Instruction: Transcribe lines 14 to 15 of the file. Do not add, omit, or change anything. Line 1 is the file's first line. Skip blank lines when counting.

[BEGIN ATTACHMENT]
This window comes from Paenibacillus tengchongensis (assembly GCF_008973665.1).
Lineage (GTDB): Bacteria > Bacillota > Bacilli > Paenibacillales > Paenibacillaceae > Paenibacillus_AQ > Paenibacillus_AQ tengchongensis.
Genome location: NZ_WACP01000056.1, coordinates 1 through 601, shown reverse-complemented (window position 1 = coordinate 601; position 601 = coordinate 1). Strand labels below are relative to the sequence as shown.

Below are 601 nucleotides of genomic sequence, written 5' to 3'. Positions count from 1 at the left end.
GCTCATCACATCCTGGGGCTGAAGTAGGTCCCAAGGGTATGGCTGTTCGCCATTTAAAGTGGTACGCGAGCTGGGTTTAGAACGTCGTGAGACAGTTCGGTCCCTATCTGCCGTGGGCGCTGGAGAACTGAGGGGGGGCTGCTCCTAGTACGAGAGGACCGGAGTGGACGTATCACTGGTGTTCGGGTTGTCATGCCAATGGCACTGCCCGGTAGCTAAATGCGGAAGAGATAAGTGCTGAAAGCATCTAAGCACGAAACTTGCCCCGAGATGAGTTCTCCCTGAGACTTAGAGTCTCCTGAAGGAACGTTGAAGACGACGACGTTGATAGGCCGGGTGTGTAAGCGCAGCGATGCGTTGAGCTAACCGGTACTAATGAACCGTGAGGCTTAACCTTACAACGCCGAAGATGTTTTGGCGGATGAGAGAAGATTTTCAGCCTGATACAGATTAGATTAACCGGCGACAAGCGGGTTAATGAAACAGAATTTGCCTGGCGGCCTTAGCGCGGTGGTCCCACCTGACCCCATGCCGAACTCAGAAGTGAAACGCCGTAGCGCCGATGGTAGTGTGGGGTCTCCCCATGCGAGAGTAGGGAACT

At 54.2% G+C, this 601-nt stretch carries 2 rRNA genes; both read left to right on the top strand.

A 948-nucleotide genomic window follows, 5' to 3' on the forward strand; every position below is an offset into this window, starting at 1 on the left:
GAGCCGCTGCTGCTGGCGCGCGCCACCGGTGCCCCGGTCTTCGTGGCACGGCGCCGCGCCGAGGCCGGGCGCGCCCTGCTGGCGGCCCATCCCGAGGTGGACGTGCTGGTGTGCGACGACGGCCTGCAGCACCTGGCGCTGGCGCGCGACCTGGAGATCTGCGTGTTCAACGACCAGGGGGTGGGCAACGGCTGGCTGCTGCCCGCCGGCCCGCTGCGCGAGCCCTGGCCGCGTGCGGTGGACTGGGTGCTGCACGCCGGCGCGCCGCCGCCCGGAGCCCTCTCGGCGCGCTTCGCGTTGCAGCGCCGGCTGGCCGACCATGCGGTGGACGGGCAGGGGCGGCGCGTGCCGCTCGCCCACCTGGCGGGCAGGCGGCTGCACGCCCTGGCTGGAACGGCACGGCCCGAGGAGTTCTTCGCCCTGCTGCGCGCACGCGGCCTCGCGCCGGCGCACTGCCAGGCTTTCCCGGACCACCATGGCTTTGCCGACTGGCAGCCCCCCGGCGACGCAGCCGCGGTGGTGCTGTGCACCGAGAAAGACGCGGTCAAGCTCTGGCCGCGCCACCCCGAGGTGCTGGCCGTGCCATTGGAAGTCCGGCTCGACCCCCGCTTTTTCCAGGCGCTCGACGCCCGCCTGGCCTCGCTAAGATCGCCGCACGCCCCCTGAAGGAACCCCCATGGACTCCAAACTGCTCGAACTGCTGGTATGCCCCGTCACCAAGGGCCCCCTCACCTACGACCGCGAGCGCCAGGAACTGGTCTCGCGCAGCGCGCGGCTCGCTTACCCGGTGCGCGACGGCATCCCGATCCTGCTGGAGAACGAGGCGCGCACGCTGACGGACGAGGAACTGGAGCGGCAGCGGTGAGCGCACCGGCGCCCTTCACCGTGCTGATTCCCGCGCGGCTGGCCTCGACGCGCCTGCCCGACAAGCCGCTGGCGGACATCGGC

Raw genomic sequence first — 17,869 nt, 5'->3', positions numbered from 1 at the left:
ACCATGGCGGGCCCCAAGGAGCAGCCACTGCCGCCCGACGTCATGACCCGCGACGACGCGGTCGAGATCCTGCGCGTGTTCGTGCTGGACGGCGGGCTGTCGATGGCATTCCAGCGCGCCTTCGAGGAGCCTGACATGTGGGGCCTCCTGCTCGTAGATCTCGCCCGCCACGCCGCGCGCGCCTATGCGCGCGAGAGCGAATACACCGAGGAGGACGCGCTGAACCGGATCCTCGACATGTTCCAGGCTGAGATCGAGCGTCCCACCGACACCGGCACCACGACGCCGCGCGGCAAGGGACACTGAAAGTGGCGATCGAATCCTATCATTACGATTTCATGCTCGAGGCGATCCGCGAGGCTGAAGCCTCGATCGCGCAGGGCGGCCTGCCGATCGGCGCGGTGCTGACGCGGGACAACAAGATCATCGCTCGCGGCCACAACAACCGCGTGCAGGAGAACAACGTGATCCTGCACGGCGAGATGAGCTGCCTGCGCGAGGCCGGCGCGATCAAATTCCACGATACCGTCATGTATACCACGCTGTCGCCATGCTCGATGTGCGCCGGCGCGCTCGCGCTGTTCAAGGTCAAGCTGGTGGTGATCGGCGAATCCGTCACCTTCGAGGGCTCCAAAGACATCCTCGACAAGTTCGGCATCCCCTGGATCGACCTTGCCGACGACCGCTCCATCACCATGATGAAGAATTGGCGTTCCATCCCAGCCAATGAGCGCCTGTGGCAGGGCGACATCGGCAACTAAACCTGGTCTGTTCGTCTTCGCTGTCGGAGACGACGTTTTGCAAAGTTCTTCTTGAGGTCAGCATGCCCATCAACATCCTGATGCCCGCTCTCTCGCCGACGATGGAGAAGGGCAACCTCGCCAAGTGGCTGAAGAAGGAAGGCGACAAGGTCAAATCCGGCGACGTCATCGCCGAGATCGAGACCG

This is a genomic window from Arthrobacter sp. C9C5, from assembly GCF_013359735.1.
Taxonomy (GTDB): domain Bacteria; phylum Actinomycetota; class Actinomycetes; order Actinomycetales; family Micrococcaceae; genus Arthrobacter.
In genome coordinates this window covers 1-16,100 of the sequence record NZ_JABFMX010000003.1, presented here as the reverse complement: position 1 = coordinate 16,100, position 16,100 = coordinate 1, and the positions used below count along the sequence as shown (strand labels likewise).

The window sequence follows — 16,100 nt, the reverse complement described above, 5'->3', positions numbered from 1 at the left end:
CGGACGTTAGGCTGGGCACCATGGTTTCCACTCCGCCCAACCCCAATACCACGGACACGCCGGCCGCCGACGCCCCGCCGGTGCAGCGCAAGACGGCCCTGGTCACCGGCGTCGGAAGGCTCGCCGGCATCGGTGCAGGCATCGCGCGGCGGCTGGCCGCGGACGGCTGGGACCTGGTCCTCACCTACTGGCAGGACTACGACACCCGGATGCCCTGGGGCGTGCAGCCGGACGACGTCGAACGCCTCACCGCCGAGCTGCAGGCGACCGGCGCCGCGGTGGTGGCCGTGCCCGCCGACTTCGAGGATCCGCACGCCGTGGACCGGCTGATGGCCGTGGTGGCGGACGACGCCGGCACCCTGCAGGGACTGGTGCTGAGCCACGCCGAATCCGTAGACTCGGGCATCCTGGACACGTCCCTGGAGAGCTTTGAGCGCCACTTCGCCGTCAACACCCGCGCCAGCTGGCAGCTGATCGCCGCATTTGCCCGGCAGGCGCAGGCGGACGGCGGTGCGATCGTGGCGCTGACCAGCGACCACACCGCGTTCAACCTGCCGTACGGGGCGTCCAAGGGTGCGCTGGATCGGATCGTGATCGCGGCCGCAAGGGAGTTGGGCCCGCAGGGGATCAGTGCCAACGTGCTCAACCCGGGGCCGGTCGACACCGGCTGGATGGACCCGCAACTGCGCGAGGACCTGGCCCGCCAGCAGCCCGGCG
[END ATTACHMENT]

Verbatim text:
The window sequence follows — 16,100 nt, the reverse complement described above, 5'->3', positions numbered from 1 at the left end:
CGGACGTTAGGCTGGGCACCATGGTTTCCACTCCGCCCAACCCCAATACCACGGACACGCCGGCCGCCGACGCCCCGCCGGTGCAGCGCAAGACGGCCCTGGTCACCGGCGTCGGAAGGCTCGCCGGCATCGGTGCAGGCATCGCGCGGCGGCTGGCCGCGGACGGCTGGGACCTGGTCCTCACCTACTGGCAGGACTACGACACCCGGATGCCCTGGGGCGTGCAGCCGGACGACGTCGAACGCCTCACCGCCGAGCTGCAGGCGACCGGCGCCGCGGTGGTGGCCGTGCCCGCCGACTTCGAGGATCCGCACGCCGTGGACCGGCTGATGGCCGTGGTGGCGGACGACGCCGGCACCCTGCAGGGACTGGTGCTGAGCCACGCCGAATCCGTAGACTCGGGCATCCTGGACACGTCCCTGGAGAGCTTTGAGCGCCACTTCGCCGTCAACACCCGCGCCAGCTGGCAGCTGATCGCCGCATTTGCCCGGCAGGCGCAGGCGGACGGCGGTGCGATCGTGGCGCTGACCAGCGACCACACCGCGTTCAACCTGCCGTACGGGGCGTCCAAGGGTGCGCTGGATCGGATCGTGATCGCGGCCGCAAGGGAGTTGGGCCCGCAGGGGATCAGTGCCAACGTGCTCAACCCGGGGCCGGTCGACACCGGCTGGATGGACCCGCAACTGCGCGAGGACCTGGCCCGCCAGCAGCCCGGCG